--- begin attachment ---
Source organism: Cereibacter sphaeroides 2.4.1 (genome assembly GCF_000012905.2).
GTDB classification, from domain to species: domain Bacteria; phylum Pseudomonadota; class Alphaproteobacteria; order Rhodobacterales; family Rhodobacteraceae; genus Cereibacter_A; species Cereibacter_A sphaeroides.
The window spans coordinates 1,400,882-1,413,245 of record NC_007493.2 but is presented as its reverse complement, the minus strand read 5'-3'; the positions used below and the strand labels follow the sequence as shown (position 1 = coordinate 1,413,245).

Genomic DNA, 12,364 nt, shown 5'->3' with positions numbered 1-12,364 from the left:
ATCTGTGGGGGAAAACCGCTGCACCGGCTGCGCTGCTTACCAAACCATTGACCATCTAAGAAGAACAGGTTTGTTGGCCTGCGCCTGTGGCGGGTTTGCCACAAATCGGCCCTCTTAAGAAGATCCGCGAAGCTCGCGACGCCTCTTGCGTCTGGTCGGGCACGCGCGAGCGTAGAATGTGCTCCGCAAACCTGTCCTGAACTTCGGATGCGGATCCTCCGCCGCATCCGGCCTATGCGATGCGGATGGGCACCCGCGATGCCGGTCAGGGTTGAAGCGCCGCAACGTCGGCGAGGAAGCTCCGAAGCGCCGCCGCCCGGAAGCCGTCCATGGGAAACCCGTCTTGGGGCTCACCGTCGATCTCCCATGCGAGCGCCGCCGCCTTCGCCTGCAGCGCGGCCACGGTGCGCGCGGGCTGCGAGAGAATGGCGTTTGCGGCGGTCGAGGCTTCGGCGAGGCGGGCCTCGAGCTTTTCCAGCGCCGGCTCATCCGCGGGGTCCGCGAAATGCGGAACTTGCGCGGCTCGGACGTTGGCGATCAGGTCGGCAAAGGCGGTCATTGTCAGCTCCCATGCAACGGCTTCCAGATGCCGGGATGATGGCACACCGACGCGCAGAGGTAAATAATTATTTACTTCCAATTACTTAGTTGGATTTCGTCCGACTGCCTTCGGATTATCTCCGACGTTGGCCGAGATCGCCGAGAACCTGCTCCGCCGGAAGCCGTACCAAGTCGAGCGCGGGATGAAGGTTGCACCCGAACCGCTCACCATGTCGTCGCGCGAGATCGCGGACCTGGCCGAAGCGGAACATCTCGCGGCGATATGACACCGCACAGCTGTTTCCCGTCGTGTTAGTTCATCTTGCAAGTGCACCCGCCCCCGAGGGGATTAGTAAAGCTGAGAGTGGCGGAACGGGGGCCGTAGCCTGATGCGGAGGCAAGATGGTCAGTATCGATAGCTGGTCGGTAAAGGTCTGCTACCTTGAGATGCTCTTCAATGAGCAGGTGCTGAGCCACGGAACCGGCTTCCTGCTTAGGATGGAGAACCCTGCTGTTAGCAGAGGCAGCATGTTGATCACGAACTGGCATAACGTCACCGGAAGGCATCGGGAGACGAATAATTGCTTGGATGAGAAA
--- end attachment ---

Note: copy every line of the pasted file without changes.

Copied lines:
Source organism: Cereibacter sphaeroides 2.4.1 (genome assembly GCF_000012905.2).
GTDB classification, from domain to species: domain Bacteria; phylum Pseudomonadota; class Alphaproteobacteria; order Rhodobacterales; family Rhodobacteraceae; genus Cereibacter_A; species Cereibacter_A sphaeroides.
The window spans coordinates 1,400,882-1,413,245 of record NC_007493.2 but is presented as its reverse complement, the minus strand read 5'-3'; the positions used below and the strand labels follow the sequence as shown (position 1 = coordinate 1,413,245).

Genomic DNA, 12,364 nt, shown 5'->3' with positions numbered 1-12,364 from the left:
ATCTGTGGGGGAAAACCGCTGCACCGGCTGCGCTGCTTACCAAACCATTGACCATCTAAGAAGAACAGGTTTGTTGGCCTGCGCCTGTGGCGGGTTTGCCACAAATCGGCCCTCTTAAGAAGATCCGCGAAGCTCGCGACGCCTCTTGCGTCTGGTCGGGCACGCGCGAGCGTAGAATGTGCTCCGCAAACCTGTCCTGAACTTCGGATGCGGATCCTCCGCCGCATCCGGCCTATGCGATGCGGATGGGCACCCGCGATGCCGGTCAGGGTTGAAGCGCCGCAACGTCGGCGAGGAAGCTCCGAAGCGCCGCCGCCCGGAAGCCGTCCATGGGAAACCCGTCTTGGGGCTCACCGTCGATCTCCCATGCGAGCGCCGCCGCCTTCGCCTGCAGCGCGGCCACGGTGCGCGCGGGCTGCGAGAGAATGGCGTTTGCGGCGGTCGAGGCTTCGGCGAGGCGGGCCTCGAGCTTTTCCAGCGCCGGCTCATCCGCGGGGTCCGCGAAATGCGGAACTTGCGCGGCTCGGACGTTGGCGATCAGGTCGGCAAAGGCGGTCATTGTCAGCTCCCATGCAACGGCTTCCAGATGCCGGGATGATGGCACACCGACGCGCAGAGGTAAATAATTATTTACTTCCAATTACTTAGTTGGATTTCGTCCGACTGCCTTCGGATTATCTCCGACGTTGGCCGAGATCGCCGAGAACCTGCTCCGCCGGAAGCCGTACCAAGTCGAGCGCGGGATGAAGGTTGCACCCGAACCGCTCACCATGTCGTCGCGCGAGATCGCGGACCTGGCCGAAGCGGAACATCTCGCGGCGATATGACACCGCACAGCTGTTTCCCGTCGTGTTAGTTCATCTTGCAAGTGCACCCGCCCCCGAGGGGATTAGTAAAGCTGAGAGTGGCGGAACGGGGGCCGTAGCCTGATGCGGAGGCAAGATGGTCAGTATCGATAGCTGGTCGGTAAAGGTCTGCTACCTTGAGATGCTCTTCAATGAGCAGGTGCTGAGCCACGGAACCGGCTTCCTGCTTAGGATGGAGAACCCTGCTGTTAGCAGAGGCAGCATGTTGATCACGAACTGGCATAACGTCACCGGAAGGCATCGGGAGACGAATAATTGCTTGGATGAGAAA